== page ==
Based on kernel version 4.1. Page generated on 2015-06-28 12:14 EST.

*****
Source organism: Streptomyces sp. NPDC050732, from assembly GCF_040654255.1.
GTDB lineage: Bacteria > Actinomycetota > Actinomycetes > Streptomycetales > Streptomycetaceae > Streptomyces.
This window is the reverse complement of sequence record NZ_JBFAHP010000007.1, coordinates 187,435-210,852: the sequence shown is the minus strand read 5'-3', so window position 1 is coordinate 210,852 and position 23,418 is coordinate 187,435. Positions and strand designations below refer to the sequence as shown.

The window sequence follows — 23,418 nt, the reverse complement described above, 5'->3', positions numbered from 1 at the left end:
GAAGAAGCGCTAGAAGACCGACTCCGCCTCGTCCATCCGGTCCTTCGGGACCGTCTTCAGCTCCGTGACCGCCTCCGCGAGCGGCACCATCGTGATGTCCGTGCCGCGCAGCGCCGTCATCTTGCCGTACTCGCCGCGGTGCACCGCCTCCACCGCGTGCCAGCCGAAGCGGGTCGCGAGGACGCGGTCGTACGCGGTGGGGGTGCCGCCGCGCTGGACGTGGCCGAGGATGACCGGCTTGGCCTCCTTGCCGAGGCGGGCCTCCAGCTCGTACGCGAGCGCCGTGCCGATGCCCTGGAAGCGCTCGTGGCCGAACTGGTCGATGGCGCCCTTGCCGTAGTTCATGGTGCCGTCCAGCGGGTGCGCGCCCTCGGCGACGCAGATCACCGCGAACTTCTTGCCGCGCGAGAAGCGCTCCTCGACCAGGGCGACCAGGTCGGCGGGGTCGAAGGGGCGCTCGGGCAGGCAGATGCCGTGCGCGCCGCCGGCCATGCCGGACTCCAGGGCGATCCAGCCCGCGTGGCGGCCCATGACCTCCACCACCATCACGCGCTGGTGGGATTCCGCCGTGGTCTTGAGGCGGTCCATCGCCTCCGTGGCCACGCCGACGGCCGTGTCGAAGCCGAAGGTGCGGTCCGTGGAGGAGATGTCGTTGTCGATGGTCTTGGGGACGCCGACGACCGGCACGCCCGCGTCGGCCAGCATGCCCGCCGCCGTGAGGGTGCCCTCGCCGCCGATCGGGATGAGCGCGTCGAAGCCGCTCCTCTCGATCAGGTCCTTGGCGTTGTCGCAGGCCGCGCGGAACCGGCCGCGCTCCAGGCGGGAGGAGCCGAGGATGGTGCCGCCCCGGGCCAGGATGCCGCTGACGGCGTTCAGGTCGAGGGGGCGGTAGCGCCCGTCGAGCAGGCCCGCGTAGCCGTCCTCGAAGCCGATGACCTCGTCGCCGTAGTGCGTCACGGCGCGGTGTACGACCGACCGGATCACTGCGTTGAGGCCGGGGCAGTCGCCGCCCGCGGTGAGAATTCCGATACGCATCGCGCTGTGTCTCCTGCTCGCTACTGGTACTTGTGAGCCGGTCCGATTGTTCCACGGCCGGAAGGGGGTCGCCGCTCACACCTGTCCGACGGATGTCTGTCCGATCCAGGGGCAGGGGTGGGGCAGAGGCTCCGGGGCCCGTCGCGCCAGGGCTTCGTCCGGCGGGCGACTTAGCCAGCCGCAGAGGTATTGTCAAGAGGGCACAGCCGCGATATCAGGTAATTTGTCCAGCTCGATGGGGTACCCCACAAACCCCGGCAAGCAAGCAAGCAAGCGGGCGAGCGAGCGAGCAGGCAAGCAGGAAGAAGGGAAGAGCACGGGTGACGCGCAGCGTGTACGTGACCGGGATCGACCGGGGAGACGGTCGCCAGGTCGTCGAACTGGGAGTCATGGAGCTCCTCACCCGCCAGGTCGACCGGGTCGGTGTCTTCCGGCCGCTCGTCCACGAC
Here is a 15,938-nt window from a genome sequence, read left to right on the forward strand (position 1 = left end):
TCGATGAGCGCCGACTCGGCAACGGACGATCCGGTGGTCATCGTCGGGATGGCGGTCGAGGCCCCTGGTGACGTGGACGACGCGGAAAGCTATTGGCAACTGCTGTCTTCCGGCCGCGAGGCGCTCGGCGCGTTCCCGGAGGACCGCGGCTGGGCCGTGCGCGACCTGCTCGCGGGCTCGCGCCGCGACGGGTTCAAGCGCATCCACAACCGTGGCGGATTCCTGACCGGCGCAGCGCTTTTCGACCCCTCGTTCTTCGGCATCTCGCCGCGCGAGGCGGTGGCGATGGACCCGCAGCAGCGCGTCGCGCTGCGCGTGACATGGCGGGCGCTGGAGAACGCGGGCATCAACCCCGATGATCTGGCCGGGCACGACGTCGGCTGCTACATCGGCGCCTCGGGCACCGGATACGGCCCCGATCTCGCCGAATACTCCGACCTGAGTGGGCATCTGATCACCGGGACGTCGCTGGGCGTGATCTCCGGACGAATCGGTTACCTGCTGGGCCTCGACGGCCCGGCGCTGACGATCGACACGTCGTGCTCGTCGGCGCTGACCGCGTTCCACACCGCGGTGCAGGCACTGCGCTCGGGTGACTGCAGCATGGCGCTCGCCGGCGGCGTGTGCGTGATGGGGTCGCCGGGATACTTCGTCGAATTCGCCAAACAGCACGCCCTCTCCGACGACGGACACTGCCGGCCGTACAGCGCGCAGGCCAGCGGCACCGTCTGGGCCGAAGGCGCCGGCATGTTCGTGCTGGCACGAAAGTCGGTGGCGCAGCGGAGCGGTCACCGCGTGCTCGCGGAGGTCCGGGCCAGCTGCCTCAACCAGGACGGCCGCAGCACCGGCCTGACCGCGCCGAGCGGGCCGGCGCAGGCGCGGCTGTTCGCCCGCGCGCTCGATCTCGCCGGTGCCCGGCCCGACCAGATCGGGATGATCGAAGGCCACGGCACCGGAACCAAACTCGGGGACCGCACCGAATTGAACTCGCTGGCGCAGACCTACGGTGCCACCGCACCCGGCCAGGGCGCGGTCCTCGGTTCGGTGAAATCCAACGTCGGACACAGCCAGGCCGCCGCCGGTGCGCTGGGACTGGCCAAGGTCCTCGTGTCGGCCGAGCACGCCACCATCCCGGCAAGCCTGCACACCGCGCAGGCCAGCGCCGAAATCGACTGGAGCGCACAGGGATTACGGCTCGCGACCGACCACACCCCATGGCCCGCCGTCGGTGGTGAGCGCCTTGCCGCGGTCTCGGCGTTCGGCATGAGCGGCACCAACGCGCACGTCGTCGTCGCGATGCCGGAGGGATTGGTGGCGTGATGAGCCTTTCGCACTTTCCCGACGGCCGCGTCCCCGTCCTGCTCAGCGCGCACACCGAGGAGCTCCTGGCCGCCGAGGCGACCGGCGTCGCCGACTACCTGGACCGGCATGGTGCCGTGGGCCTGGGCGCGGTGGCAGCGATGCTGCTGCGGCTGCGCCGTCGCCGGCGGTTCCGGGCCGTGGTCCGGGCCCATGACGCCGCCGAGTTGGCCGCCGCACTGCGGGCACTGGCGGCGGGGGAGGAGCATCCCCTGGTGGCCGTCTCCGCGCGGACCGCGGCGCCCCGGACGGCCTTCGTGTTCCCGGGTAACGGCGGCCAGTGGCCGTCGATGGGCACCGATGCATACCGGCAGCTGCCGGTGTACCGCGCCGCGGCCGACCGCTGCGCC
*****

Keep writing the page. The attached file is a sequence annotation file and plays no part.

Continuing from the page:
1 Rules on how to access information in the Linux kernel sysfs 2 3 The kernel-exported sysfs exports internal kernel implementation details 4 and depends on internal kernel structures and layout. It is agreed upon 5 by the kernel developers that the Linux kernel does not provide a stable 6 internal API. Therefore, there are aspects of the sysfs interface that 7 may not be stable across kernel releases. 8 9 To minimize the risk of breaking users of sysfs, which are in most cases 10 low-level userspace applications, with a new kernel release, the users 11 of sysfs must follow some rules to use an as-abstract-as-possible way to 12 access this filesystem. The current udev and HAL programs already 13 implement this and users are encouraged to plug, if possible, into the 14 abstractions these programs provide instead of accessing sysfs directly. 15 16 But if you really do want or need to access sysfs directly, please follow 17 the following rules and then your programs should work with future 18 versions of the sysfs interface. 19 20 - Do not use libsysfs 21 It makes assumptions about sysfs which are not true. Its API does not 22 offer any abstraction, it exposes all the kernel driver-core 23 implementation details in its own API. Therefore it is not better than 24 reading directories and opening the files yourself. 25 Also, it is not actively maintained, in the sense of reflecting the 26 current kernel development. The goal of providing a stable interface 27 to sysfs has failed; it causes more problems than it solves. It 28 violates many of the rules in this document. 29 30 - sysfs is always at /sys 31 Parsing /proc/mounts is a waste of time. Other mount points are a 32 system configuration bug you should not try to solve. For test cases, 33 possibly support a SYSFS_PATH environment variable to overwrite the 34 application's behavior, but never try to search for sysfs. Never try 35 to mount it, if you are not an early boot script. 36 37 - devices are only "devices" 38 There is no such thing like class-, bus-, physical devices, 39 interfaces, and such that you can rely on in userspace. Everything is 40 just simply a "device". Class-, bus-, physical, ... types are just 41 kernel implementation details which should not be expected by 42 applications that look for devices in sysfs. 43 44 The properties of a device are: 45 o devpath (/devices/pci0000:00/0000:00:1d.1/usb2/2-2/2-2:1.0) 46 - identical to the DEVPATH value in the event sent from the kernel 47 at device creation and removal 48 - the unique key to the device at that point in time 49 - the kernel's path to the device directory without the leading 50 /sys, and always starting with a slash 51 - all elements of a devpath must be real directories. Symlinks 52 pointing to /sys/devices must always be resolved to their real 53 target and the target path must be used to access the device. 54 That way the devpath to the device matches the devpath of the 55 kernel used at event time. 56 - using or exposing symlink values as elements in a devpath string 57 is a bug in the application 58 59 o kernel name (sda, tty, 0000:00:1f.2, ...) 60 - a directory name, identical to the last element of the devpath 61 - applications need to handle spaces and characters like '!' in 62 the name 63 64 o subsystem (block, tty, pci, ...) 65 - simple string, never a path or a link 66 - retrieved by reading the "subsystem"-link and using only the 67 last element of the target path 68 69 o driver (tg3, ata_piix, uhci_hcd) 70 - a simple string, which may contain spaces, never a path or a 71 link 72 - it is retrieved by reading the "driver"-link and using only the 73 last element of the target path 74 - devices which do not have "driver"-link just do not have a 75 driver; copying the driver value in a child device context is a 76 bug in the application 77 78 o attributes 79 - the files in the device directory or files below subdirectories 80 of the same device directory 81 - accessing attributes reached by a symlink pointing to another device, 82 like the "device"-link, is a bug in the application 83 84 Everything else is just a kernel driver-core implementation detail 85 that should not be assumed to be stable across kernel releases. 86 87 - Properties of parent devices never belong into a child device. 88 Always look at the parent devices themselves for determining device 89 context properties. If the device 'eth0' or 'sda' does not have a 90 "driver"-link, then this device does not have a driver. Its value is empty. 91 Never copy any property of the parent-device into a child-device. Parent 92 device properties may change dynamically without any notice to the 93 child device. 94 95 - Hierarchy in a single device tree 96 There is only one valid place in sysfs where hierarchy can be examined 97 and this is below: /sys/devices. 98 It is planned that all device directories will end up in the tree 99 below this directory. 100 101 - Classification by subsystem 102 There are currently three places for classification of devices: 103 /sys/block, /sys/class and /sys/bus. It is planned that these will 104 not contain any device directories themselves, but only flat lists of 105 symlinks pointing to the unified /sys/devices tree. 106 All three places have completely different rules on how to access 107 device information. It is planned to merge all three 108 classification directories into one place at /sys/subsystem, 109 following the layout of the bus directories. All buses and 110 classes, including the converted block subsystem, will show up 111 there. 112 The devices belonging to a subsystem will create a symlink in the 113 "devices" directory at /sys/subsystem/<name>/devices. 114 115 If /sys/subsystem exists, /sys/bus, /sys/class and /sys/block can be 116 ignored. If it does not exist, you always have to scan all three 117 places, as the kernel is free to move a subsystem from one place to 118 the other, as long as the devices are still reachable by the same 119 subsystem name. 120 121 Assuming /sys/class/<subsystem> and /sys/bus/<subsystem>, or 122 /sys/block and /sys/class/block are not interchangeable is a bug in 123 the application. 124 125 - Block 126 The converted block subsystem at /sys/class/block or 127 /sys/subsystem/block will contain the links for disks and partitions 128 at the same level, never in a hierarchy. Assuming the block subsystem to 129 contain only disks and not partition devices in the same flat list is 130 a bug in the application. 131 132 - "device"-link and <subsystem>:<kernel name>-links 133 Never depend on the "device"-link. The "device"-link is a workaround 134 for the old layout, where class devices are not created in 135 /sys/devices/ like the bus devices. If the link-resolving of a 136 device directory does not end in /sys/devices/, you can use the 137 "device"-link to find the parent devices in /sys/devices/. That is the 138 single valid use of the "device"-link; it must never appear in any 139 path as an element. Assuming the existence of the "device"-link for 140 a device in /sys/devices/ is a bug in the application. 141 Accessing /sys/class/net/eth0/device is a bug in the application. 142 143 Never depend on the class-specific links back to the /sys/class 144 directory. These links are also a workaround for the design mistake 145 that class devices are not created in /sys/devices. If a device 146 directory does not contain directories for child devices, these links 147 may be used to find the child devices in /sys/class. That is the single 148 valid use of these links; they must never appear in any path as an 149 element. Assuming the existence of these links for devices which are 150 real child device directories in the /sys/devices tree is a bug in 151 the application. 152 153 It is planned to remove all these links when all class device 154 directories live in /sys/devices. 155 156 - Position of devices along device chain can change. 157 Never depend on a specific parent device position in the devpath, 158 or the chain of parent devices. The kernel is free to insert devices into 159 the chain. You must always request the parent device you are looking for 160 by its subsystem value. You need to walk up the chain until you find 161 the device that matches the expected subsystem. Depending on a specific 162 position of a parent device or exposing relative paths using "../" to 163 access the chain of parents is a bug in the application. 164 165 - When reading and writing sysfs device attribute files, avoid dependency 166 on specific error codes wherever possible. This minimizes coupling to 167 the error handling implementation within the kernel. 168 169 In general, failures to read or write sysfs device attributes shall 170 propagate errors wherever possible. Common errors include, but are not 171 limited to: 172 173 -EIO: The read or store operation is not supported, typically returned by 174 the sysfs system itself if the read or store pointer is NULL. 175 176 -ENXIO: The read or store operation failed 177 178 Error codes will not be changed without good reason, and should a change 179 to error codes result in user-space breakage, it will be fixed, or the 180 the offending change will be reverted. 181 182 Userspace applications can, however, expect the format and contents of 183 the attribute files to remain consistent in the absence of a version 184 attribute change in the context of a given attribute.